Jones: Did you get me thank you for getting me out of jail present?
Jenny: Dr. Peterson? I mean that was a pretty fucked up thank you.
Jones: Oh, no no. The newspaper article about your sister's death. You dig up my ghosts, I dig up your ghosts. I became interested in you after you helped me. I just- I knew that we had something in common.

Malik: Know where the real money's at? Cannabis stocks.
Kim: It's a bubble.
Malik: Please. You know who's gonna invest in the Malik side hustle?
Kim: Big Mac? Why would he? I'm his favorite.
Malik: Nah.
Kim: When's the last time he texted you? Never. What's his nickname for you? None. You are not his favorite, Malik, and I'll tell you why.
Malik: Why?
Kim: Here's what he knows about you, you like garbage jewelry, you can't stop eating at only one hotdog, your mom loves your girlfriend more than you, and your dad displays all your Boy Scout badges in his office.
Malik: So?
Kim: Here's what he doesn't know about me. I moved away from home when I was 16. I was an elite rower. I live with my girlfriend and our 3 dogs. I won the Tough Mudder last weekend. Here's what he does know about me. I'm a kickass detective, ergo, I'm his favorite.

I just wanted to manage on my own. You know, the morning of my swim meet, he was giving me one of his um "you have to do quadruple as good," lessons, you know, and, as usual, I just tuned him out and I just, I always thought he would be there, and it's like what if I keep forgetting. You know, like, the way he slurped his soup, or the goldfish mobile me made for me for Nowruz, or you know his stupid life lessons. What if I keep forgetting?

Ross

Jenny: So, how long have you been self-medicating buddy?
Ross: Since dad died.
Jenny: You know that's no way to cope with life.
Ross: The gummies take the sadness away. I'm just doing what you're doing. You leave your pills in the cup holder all the time.

People like us, who look like we do, don't get the benefit of the doubt. People will always judge us. You're gonna go through your whole life always having to prove yourself. Always. And I'm not gonna be around forever. That's why I'm hard on you now. You need to be better. Stronger. Faster. Smarter. Kinder. So they can't knock you down.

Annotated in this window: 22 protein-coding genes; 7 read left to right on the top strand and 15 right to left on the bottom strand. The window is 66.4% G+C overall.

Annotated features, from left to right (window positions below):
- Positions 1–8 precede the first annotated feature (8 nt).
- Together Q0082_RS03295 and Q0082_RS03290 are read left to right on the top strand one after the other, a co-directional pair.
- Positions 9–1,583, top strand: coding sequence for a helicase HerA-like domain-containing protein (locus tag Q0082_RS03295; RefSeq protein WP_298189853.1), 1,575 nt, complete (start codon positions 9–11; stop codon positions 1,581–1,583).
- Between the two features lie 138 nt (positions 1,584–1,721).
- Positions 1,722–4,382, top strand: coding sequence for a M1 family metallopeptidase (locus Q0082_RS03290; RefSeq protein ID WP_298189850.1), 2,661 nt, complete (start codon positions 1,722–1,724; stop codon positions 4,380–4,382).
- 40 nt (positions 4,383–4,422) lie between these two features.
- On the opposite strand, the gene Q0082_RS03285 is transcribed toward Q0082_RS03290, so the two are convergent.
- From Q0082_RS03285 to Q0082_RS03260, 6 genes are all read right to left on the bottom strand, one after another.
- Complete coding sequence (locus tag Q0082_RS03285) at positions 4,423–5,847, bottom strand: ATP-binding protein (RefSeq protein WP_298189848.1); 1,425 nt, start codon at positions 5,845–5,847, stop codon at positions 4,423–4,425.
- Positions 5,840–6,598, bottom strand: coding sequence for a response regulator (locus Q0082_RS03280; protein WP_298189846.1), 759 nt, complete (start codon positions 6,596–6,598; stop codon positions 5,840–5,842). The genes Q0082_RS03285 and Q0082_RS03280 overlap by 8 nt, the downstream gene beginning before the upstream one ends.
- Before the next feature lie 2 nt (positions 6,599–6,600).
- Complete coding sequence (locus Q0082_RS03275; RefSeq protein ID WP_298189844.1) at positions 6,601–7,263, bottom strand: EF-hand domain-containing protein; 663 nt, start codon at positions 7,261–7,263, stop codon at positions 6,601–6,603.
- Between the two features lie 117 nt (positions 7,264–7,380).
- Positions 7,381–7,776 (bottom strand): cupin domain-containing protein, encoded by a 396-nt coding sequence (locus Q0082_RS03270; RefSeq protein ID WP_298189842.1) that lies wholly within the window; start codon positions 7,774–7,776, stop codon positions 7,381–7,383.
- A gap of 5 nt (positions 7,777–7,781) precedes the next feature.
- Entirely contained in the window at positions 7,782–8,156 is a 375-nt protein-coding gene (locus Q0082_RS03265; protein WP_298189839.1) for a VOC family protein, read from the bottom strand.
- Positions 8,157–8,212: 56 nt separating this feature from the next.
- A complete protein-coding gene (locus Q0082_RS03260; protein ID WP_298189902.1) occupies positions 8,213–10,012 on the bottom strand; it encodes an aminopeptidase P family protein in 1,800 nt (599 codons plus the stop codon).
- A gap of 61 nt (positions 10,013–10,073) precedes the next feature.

David Khalighi

Dr. Allen: I'm very strict about keeping my work-life separate from my personal life. My personal life is full of art and beauty. You know, keep a healthy balance, that's my motto. But Dr. Peterson is affecting me like a normal person.
McAvoy: It's okay to have feelings like a normal person sometimes. Even I do occasionally.

Dr. Allen: It's full circle.
Jenny: What do you mean?
Dr. Allen: My first case, with Dr. Peterson, was at a dig like this. He gave me my first shot.
Jenny: He was your mentor.
Dr. Allen: He didn't deserve to die, violently. In disgrace. He wasn't that good at the end, but before that he was legendary.
Jenny: What do you think happened to him?
Dr. Allen: He saw hundreds and hundreds of dead bodies and it fucked him up! He's dead because you fired him!

Alison: I'm the coroner's officer, not the coroner's babysitter. I have real work to do.
Jenny: Okay, yeah, it's just gonna be a tiny bit longer, all right? I have to go somewhere. He'll be quiet. He'll be on his phone. He'll play videogames.
Alison: And I have a baby inside me. I can't deal with one outside me, especially one who's stoned out of his gills.

Jenny: We are going to treat this just like any other case, okay? Dr. Peterson would want that.
Dr. Allen: Yes he would.

Jenny: What are you doing?
Dr. Sharma: This is EMDR. Eye Movement Desensitization and Reprocessing therapy. Follow my fingers.
Jenny: Okay.
Dr. Sharma: Your memories of trauma come up involuntarily, but if we bring them up now.
Jenny: You're trying to overload my brain.
Dr. Sharma: Yes, disrupt your defenses, reroute your processing. What memories come up around your sister's death? In any order.
Jenny: I remember ... I remember stairs. I remember them being so high. I look down but I don't remember what I see.

Jenny: My dad told me that Katie tripped over the dog and she fell down the stairs but in that article they describe how she was found and she, she had to have gone over the railing.
Dr. Sharma: You can't know that.
Jenny: I'm a coroner.

Jenny: I want you to tell me what happened, Ian.
Dr. Peterson: I don't follow.
Jenny: I studied all of your reports, and at the beginning of your career, you were, you were thorough and you were sharp, and then- and then something changed.
Dr. Peterson: Nothing changed.
Jenny: Something changed around ten years ago. You started acting erratic, you were sloppy, you didn't dig deep into anything.
Dr. Peterson: I've lost my appetite suddenly.
Jenny: What was it? Was it, I mean, was it the divorce? Were you sick? I mean, were you drinking? Like, just say something mitigating and I will give you a job recommendation right here, right now, because you are a good pathologist.
Dr. Peterson: I am a, I am a great pathologist.

Coroner Quotes

Jenny: Go change the baby.
Taylor: You know I'm a detective, right?
Jenny: That's how I know you can find the diapers.

Dr. Peterson: She convulsed when she hanged
Jenny: She was actually suspended and her shoes were on when I found her so, I don't think so.
Dr. Peterson: You don't think so?
Jenny: I had an instinct.
Dr. Peterson: How can you have instincts when you don't know anything?
Jenny: I'm s- I'm sorry, what?
Dr. Peterson: They're called guesses. What you're doing is guessing. I've been a pathologist for 20 years and before this, you were what, a GP?
Jenny: I was an ER doctor.
Dr. Peterson: I stay competent year after year and the coroners just get younger and more, but how bout this, I will write up my findings and then you can sign off on them, okay?